The proper order of these blessings is a machloket between Rav and Rabba bar bar Chana on Sukkah 56a. Rav held the blessing on the Sukkah comes first because it's the obligation of the day and Rabba bar bar Chana held that Shehechiyanu comes first because it is Tadir = said more often. The Rambam (Sukkah 6:2) rules like Rav and Shulchan Aruch does likewise in OC 643:1.
The Tur (OC 661) quotes two opinions regarding the second day. The Rosh holds that the order should be flipped and the Avi Ezri holds that the order should remain the same. At first glance the Avi Ezri makes the most sense: when else do we distinguish between the different days of Yom Tov? We say a Shehechiyanu on the day in case it is really the first day, shouldn't we say a Shehechiyanu on the Sukkah in case it is really our first time performing the mitzva?
The answer lies in the nature of the Shehechiyanu on the Sukkah. It is not being said on the new mitzva performance, but rather is said upon building the sukkah and can even be said many days before the holiday starts (OC 641, note also our custom to use the Shehechiyanu on the holiday to fulfill this obligation). Thus even if the second day really is the right day, we have already fulfilled the obligation of Shehechiyanu on the Sukkah the previous night. (This is also why we don't say a Shehechiyanu on the Lulav on the second day of Sukkot, but we do on the Shofar on the second day of Rosh HaShana.)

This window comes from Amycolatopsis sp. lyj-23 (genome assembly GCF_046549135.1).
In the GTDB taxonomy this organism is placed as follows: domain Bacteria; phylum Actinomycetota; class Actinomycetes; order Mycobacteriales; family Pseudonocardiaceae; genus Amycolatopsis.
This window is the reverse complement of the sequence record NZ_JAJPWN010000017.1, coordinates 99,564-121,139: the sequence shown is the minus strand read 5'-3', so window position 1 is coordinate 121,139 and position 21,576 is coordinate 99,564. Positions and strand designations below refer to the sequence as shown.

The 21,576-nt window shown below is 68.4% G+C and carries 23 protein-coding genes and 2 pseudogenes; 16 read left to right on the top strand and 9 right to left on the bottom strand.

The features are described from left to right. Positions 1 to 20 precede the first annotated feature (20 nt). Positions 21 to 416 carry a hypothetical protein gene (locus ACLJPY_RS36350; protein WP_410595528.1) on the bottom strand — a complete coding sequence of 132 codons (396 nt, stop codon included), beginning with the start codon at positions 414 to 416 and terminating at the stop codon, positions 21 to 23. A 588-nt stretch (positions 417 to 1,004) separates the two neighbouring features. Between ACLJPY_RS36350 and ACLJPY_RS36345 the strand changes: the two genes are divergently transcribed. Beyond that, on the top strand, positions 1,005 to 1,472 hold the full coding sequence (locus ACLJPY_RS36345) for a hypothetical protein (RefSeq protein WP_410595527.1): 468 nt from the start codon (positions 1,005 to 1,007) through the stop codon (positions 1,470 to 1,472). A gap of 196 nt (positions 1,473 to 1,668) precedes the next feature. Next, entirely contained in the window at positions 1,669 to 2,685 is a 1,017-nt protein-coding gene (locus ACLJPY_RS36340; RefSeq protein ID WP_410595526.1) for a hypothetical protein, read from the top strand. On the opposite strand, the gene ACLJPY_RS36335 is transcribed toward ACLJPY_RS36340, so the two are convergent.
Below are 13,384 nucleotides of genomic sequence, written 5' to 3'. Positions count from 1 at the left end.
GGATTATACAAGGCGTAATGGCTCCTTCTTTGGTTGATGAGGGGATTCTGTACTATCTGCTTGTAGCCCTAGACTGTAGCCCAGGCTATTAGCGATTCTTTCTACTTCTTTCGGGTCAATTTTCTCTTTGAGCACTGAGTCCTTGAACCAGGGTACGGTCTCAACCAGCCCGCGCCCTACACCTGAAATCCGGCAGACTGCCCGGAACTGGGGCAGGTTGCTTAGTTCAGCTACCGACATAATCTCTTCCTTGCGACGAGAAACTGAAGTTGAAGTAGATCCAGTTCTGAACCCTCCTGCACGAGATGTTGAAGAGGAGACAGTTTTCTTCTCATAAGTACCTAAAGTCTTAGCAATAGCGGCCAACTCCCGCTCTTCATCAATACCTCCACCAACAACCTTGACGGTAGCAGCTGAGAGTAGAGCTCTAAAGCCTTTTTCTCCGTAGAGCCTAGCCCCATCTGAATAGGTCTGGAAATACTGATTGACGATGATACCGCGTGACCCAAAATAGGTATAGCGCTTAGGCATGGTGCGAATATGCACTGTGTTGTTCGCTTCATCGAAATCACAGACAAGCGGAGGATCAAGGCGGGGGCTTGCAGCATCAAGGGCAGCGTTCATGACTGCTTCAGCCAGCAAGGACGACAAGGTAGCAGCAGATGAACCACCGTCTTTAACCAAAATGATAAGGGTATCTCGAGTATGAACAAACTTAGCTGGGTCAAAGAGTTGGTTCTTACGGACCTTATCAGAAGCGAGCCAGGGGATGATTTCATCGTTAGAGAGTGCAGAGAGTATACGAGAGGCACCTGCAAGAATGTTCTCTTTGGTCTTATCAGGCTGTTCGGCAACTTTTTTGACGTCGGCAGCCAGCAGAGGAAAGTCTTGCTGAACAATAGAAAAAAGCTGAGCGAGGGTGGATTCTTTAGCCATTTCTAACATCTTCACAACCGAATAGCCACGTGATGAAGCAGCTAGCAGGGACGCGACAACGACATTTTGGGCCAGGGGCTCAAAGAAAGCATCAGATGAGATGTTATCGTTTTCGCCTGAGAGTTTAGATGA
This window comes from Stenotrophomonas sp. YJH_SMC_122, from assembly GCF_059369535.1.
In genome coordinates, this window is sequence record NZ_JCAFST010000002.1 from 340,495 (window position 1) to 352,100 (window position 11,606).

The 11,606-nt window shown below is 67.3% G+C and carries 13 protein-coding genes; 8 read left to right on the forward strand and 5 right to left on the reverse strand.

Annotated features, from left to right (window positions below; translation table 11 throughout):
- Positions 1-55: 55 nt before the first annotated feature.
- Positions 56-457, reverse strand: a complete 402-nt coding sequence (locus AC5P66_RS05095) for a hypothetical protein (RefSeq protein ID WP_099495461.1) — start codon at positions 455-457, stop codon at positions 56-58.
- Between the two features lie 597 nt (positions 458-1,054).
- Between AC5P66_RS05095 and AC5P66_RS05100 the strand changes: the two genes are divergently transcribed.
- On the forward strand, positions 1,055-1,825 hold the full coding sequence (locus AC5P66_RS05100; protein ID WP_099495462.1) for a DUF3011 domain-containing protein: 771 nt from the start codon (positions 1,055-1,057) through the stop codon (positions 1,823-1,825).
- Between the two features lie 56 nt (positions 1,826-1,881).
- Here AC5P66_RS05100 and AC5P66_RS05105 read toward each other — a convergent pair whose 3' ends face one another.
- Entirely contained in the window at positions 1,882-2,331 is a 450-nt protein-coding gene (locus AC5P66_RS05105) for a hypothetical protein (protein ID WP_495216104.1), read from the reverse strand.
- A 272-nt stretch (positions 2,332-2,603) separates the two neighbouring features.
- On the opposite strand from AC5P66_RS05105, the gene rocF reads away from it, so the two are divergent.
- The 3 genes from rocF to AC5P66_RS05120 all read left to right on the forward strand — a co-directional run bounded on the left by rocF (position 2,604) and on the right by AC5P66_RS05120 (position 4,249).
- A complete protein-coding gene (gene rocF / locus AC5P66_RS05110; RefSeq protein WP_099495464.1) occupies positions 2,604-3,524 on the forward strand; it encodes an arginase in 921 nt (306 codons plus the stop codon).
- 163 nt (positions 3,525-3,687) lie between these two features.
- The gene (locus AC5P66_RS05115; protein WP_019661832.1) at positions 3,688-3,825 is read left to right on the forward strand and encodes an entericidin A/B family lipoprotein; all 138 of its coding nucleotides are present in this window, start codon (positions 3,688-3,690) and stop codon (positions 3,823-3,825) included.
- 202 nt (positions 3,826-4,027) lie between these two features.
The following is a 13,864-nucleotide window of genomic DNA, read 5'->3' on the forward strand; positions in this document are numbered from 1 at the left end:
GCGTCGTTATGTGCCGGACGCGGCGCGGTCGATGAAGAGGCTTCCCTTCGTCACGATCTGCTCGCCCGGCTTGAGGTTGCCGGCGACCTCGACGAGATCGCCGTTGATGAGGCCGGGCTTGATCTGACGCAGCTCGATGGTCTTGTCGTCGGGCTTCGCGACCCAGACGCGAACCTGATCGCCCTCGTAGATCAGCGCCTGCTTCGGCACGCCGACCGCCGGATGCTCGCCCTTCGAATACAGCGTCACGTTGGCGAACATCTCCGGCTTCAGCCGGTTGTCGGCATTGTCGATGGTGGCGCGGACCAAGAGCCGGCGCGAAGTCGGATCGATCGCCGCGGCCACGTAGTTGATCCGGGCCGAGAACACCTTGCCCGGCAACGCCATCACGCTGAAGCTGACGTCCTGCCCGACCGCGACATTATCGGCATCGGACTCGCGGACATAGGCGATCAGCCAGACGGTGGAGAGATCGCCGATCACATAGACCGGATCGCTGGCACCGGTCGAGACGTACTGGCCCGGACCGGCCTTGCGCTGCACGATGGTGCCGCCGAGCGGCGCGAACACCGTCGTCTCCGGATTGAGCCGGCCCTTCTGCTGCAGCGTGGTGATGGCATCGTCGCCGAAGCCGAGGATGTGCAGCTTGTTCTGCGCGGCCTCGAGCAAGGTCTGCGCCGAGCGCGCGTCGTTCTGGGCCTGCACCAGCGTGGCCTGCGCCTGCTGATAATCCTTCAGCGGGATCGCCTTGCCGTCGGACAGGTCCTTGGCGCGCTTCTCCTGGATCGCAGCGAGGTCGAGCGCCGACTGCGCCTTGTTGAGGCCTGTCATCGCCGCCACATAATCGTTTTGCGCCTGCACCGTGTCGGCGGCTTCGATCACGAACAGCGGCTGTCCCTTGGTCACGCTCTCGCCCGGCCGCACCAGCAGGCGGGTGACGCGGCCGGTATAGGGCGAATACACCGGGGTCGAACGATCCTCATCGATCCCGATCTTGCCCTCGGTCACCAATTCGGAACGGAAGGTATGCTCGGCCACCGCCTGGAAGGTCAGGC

(I'll note that neither Rav nor Rabba bar bar Chana seemed to care that the Shehechiyanu be after the Sukkah in order to have the Shehechiyanu apply to the Sukkah as well, ie Shehechiyanu should apply to everything by default anyway. Tzarich iyun on the Rosh IMO.)
The Shulchan Aruch and Rama rule like the Rosh, while Bach, Maharshal and Gra rule like the Avi Ezri (see more names on both sides in Shaar HaTziyun OC 661 sk 3) and hence the differences in custom.